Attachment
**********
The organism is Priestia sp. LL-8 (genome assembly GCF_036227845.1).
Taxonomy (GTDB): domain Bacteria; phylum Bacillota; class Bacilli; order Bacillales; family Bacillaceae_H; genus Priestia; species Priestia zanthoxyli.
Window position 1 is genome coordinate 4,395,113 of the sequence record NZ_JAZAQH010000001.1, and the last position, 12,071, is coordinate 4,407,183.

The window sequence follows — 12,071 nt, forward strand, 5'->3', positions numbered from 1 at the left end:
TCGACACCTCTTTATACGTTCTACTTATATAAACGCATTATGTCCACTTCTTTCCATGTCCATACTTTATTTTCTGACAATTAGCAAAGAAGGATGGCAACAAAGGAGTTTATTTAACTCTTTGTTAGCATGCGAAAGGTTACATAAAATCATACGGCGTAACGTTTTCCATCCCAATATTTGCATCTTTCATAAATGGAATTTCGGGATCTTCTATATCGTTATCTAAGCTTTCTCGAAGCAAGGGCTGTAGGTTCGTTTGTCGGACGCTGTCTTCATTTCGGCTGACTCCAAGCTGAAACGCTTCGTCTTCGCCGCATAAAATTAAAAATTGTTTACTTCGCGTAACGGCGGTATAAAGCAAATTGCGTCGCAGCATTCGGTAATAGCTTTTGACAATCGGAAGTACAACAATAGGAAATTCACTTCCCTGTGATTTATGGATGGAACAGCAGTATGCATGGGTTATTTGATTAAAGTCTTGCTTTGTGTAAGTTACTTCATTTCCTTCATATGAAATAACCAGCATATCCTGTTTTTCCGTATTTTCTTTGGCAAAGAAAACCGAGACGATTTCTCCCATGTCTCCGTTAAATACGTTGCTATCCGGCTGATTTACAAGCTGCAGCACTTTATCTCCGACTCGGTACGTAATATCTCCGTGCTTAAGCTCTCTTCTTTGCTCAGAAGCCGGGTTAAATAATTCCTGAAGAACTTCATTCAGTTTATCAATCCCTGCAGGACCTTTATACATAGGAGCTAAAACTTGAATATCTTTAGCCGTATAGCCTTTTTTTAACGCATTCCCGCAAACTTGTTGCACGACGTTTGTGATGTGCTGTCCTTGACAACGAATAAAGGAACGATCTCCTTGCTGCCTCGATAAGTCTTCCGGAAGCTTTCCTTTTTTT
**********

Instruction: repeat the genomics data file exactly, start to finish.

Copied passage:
The organism is Priestia sp. LL-8 (genome assembly GCF_036227845.1).
Taxonomy (GTDB): domain Bacteria; phylum Bacillota; class Bacilli; order Bacillales; family Bacillaceae_H; genus Priestia; species Priestia zanthoxyli.
Window position 1 is genome coordinate 4,395,113 of the sequence record NZ_JAZAQH010000001.1, and the last position, 12,071, is coordinate 4,407,183.

The window sequence follows — 12,071 nt, forward strand, 5'->3', positions numbered from 1 at the left end:
TCGACACCTCTTTATACGTTCTACTTATATAAACGCATTATGTCCACTTCTTTCCATGTCCATACTTTATTTTCTGACAATTAGCAAAGAAGGATGGCAACAAAGGAGTTTATTTAACTCTTTGTTAGCATGCGAAAGGTTACATAAAATCATACGGCGTAACGTTTTCCATCCCAATATTTGCATCTTTCATAAATGGAATTTCGGGATCTTCTATATCGTTATCTAAGCTTTCTCGAAGCAAGGGCTGTAGGTTCGTTTGTCGGACGCTGTCTTCATTTCGGCTGACTCCAAGCTGAAACGCTTCGTCTTCGCCGCATAAAATTAAAAATTGTTTACTTCGCGTAACGGCGGTATAAAGCAAATTGCGTCGCAGCATTCGGTAATAGCTTTTGACAATCGGAAGTACAACAATAGGAAATTCACTTCCCTGTGATTTATGGATGGAACAGCAGTATGCATGGGTTATTTGATTAAAGTCTTGCTTTGTGTAAGTTACTTCATTTCCTTCATATGAAATAACCAGCATATCCTGTTTTTCCGTATTTTCTTTGGCAAAGAAAACCGAGACGATTTCTCCCATGTCTCCGTTAAATACGTTGCTATCCGGCTGATTTACAAGCTGCAGCACTTTATCTCCGACTCGGTACGTAATATCTCCGTGCTTAAGCTCTCTTCTTTGCTCAGAAGCCGGGTTAAATAATTCCTGAAGAACTTCATTCAGTTTATCAATCCCTGCAGGACCTTTATACATAGGAGCTAAAACTTGAATATCTTTAGCCGTATAGCCTTTTTTTAACGCATTCCCGCAAACTTGTTGCACGACGTTTGTGATGTGCTGTCCTTGACAACGAATAAAGGAACGATCTCCTTGCTGCCTCGATAAGTCTTCCGGAAGCTTTCCTTTTTTT